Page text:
Manage, Market, and Measure Business Valuation
If you are a business professional, chances are that you’ve heard of Shark Tank. The rags-to-riches investors tell it like it is, pulling no punches, but also make dreams come true.
There are 6 things that the Shark Tank Investors look for before they will invest in a company:
- A Business Model that has Proven to Return Recurring Profitability
- Long Term Growth with the Potential of Longevity
- High Profitability of 20-30% or More
- Sale and Marketing in Place to ensure driving Continued Profitablity
- Is Management in Place to Maintain and Improve the Business Models Performance
- As Kevin O’Leary says: “The Three Most Important things for a Business are Cash Flow, Cash Flow, and Cash Flow!”
Free Cash Flow is a moving target that demands constant systems evaluations and innovation that keeps everyone focused on the right issues, helps see risks, and helps you separate winning systems from losing systems. As you can see, free cash flow and discounted cash flow try to work out the value of a company today based on the projections of how much money it will make in the future. The basic idea is that the value of any company is the sum of the cash flows that it produces in the future, discounted to the present at an appropriate rate. Increasing business valuation ideas are shown below:
Examples of proven successful strategic reinvestments that increase valuation include:
- Developing New Products or Services
- Creating New Market Methods
- Expanding to New Geographical Areas
- Developing New Distribution Channels
- Innovating Existing Systems
- Executing Mergers and Acquisitions
- Developing a Strategic Plan with New Initiatives
- Innovating Your Current Business Model
- Implementing Total Systemization
I have a client company that had been in business for over 60 years. The owners had been taking out substantial draws for many years. The company was forced with a down-turn in demand for their services and products. Through research, we developed a new division that was similar to the core business but had a totally different customer segment. The investment to start-up and operate the first year was $400,000. At the end of the first full year, the new division generated $100,000 in net profit. The second year net was $300,000 and the third year was $600,000. In total, the $400,000 investment returned $1,000,000 over three years or 250% versus cash value loss if not reinvested.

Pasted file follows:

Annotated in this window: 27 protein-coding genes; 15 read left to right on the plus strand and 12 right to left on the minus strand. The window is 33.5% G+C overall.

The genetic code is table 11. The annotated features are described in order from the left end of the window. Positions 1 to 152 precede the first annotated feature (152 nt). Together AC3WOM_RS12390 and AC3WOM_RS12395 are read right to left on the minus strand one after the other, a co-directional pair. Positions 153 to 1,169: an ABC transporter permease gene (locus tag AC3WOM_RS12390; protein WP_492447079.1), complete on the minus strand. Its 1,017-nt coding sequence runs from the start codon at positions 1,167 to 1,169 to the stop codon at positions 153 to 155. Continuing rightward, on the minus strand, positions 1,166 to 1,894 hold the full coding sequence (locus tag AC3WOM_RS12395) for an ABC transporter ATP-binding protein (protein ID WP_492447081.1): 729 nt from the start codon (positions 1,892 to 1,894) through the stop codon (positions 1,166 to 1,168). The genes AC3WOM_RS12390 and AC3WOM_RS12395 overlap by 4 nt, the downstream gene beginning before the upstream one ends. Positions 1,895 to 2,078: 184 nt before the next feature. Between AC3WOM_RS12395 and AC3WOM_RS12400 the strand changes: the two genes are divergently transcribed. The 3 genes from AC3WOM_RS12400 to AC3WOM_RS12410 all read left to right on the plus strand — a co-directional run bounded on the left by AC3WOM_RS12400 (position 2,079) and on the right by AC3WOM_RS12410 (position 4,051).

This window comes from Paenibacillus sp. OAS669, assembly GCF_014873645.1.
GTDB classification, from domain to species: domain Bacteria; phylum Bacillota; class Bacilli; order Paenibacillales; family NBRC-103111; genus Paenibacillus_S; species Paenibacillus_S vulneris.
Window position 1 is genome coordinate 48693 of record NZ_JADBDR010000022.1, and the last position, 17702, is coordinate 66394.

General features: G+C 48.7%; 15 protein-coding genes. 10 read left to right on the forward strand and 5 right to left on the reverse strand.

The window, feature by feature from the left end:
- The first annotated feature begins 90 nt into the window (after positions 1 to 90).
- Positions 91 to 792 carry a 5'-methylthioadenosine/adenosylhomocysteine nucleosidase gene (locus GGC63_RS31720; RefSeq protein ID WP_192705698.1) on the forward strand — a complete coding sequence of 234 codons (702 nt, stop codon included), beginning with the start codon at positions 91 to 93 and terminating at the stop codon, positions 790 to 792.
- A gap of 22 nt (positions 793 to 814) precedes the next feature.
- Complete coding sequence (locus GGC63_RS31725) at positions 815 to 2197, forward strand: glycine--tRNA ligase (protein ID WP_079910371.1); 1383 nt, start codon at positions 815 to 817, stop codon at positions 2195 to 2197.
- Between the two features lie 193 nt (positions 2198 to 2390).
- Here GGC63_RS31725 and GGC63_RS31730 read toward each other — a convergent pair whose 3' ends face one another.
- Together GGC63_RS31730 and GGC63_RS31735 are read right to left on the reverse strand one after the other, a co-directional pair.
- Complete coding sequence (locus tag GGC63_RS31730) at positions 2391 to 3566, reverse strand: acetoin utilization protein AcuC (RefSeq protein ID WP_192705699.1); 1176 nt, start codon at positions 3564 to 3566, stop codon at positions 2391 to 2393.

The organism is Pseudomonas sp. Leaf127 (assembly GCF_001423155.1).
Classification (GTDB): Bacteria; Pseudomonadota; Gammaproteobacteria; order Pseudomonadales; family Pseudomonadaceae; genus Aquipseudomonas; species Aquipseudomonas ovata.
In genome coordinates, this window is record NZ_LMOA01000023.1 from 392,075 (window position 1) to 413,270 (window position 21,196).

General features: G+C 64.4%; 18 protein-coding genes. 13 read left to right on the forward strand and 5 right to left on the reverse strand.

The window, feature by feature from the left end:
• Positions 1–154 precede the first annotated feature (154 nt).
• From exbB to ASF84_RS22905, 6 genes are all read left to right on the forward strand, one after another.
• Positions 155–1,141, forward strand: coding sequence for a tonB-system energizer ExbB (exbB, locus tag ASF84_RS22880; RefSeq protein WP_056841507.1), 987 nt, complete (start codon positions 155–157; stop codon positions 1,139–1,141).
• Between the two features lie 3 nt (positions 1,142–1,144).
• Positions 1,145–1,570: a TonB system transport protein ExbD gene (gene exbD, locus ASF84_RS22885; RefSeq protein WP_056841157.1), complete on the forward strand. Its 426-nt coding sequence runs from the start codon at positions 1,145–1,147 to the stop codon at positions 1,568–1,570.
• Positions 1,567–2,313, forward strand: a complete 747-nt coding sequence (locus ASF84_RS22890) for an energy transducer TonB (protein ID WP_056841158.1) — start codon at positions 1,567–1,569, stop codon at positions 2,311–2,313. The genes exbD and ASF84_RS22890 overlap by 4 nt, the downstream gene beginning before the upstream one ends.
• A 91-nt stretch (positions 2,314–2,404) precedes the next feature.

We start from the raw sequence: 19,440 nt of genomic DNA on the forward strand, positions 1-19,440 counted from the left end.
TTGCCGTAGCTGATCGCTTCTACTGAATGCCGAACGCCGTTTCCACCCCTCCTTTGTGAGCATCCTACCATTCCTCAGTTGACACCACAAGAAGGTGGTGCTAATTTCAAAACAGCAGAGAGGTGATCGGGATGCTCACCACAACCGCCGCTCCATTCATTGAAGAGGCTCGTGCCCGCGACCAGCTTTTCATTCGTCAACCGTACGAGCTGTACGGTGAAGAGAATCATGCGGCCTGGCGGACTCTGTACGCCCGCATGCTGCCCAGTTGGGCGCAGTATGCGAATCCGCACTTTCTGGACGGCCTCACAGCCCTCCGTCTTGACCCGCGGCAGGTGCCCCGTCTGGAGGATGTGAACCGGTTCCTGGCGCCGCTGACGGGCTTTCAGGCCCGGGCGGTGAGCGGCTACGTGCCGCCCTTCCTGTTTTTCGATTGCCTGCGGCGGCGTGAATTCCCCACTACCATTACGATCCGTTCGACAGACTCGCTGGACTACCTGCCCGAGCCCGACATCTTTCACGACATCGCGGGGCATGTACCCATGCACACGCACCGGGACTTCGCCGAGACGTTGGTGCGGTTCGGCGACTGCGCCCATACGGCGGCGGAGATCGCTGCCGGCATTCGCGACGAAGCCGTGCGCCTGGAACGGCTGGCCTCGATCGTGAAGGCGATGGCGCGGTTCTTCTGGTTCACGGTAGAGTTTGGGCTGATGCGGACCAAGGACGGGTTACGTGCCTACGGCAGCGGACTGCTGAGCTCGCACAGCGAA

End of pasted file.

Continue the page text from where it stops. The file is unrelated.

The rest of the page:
This is a real-life example of one of the methods I have used to assist client companies to increase their value. I have accomplished the same value increase in companies that I own. As the owner of a small business, I had taken the recommendation of financial experts to invest part of my company profits in the stock market. This recommendation worked well throughout the Ninety’s and by 2000 I had more than tripled my investment. However by 2008, most of the gains were lost as the market came down; especially in 2008. After calculating my tax estimates on IRAs, it looked to me like I would have been better off reinvesting those earnings back into my own company in ways that allowed more control than in the stock market.
So I changed my point of view, to looking at my businesses as if I were going to sell them at a good profit five years from now. I invested in a new business. In the fourth year, the new business’s net profit was 25% of my original investment. The next three years are budgeted to return over 30% per year. From start up to seven years, the return should be 115%. However, the really good news is the valuation or sale price will be well over a 1000% return if I decide to sell.
If you would like to learn more about business valuation methods that would best suit your business, contact Holt Marketing and Management Services. There is no obligation, and one 15 minute call could increase your valuation by $1,000,000 or more!